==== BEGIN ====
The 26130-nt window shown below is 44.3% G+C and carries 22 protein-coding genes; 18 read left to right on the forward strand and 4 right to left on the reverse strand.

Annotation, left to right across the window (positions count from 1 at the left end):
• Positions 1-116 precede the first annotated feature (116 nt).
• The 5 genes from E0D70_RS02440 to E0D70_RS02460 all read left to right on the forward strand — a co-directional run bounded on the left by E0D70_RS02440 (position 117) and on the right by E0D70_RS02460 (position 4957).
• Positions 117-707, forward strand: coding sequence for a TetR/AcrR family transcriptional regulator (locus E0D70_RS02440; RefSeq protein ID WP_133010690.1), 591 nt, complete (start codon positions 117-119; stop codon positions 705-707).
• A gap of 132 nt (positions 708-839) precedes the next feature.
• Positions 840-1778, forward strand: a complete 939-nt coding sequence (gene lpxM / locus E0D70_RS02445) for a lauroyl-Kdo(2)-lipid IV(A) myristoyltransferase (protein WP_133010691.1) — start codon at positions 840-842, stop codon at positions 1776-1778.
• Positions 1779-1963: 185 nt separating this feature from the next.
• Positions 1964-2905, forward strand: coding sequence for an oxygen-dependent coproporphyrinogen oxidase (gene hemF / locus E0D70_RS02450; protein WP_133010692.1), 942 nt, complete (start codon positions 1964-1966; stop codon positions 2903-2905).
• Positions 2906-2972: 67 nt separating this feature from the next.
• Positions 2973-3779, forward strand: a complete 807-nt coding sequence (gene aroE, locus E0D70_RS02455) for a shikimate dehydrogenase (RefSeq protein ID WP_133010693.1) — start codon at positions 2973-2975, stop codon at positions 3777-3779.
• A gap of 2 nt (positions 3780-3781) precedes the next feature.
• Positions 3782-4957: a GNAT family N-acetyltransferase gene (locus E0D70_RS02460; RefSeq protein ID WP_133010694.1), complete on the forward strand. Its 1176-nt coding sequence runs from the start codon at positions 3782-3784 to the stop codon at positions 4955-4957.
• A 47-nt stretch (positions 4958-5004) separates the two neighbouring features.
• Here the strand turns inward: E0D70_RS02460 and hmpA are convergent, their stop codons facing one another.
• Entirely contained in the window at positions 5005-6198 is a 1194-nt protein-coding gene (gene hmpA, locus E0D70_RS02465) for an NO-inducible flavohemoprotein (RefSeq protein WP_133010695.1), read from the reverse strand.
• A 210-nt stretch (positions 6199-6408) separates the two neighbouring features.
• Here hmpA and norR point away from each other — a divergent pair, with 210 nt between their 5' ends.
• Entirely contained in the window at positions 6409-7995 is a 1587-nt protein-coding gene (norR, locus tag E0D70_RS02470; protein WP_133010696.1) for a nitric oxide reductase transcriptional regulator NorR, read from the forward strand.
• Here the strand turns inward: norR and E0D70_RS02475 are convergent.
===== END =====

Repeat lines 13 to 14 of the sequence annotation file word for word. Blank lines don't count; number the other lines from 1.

• Positions 3782-4957: a GNAT family N-acetyltransferase gene (locus E0D70_RS02460; RefSeq protein ID WP_133010694.1), complete on the forward strand. Its 1176-nt coding sequence runs from the start codon at positions 3782-3784 to the stop codon at positions 4955-4957.
• A 47-nt stretch (positions 4958-5004) separates the two neighbouring features.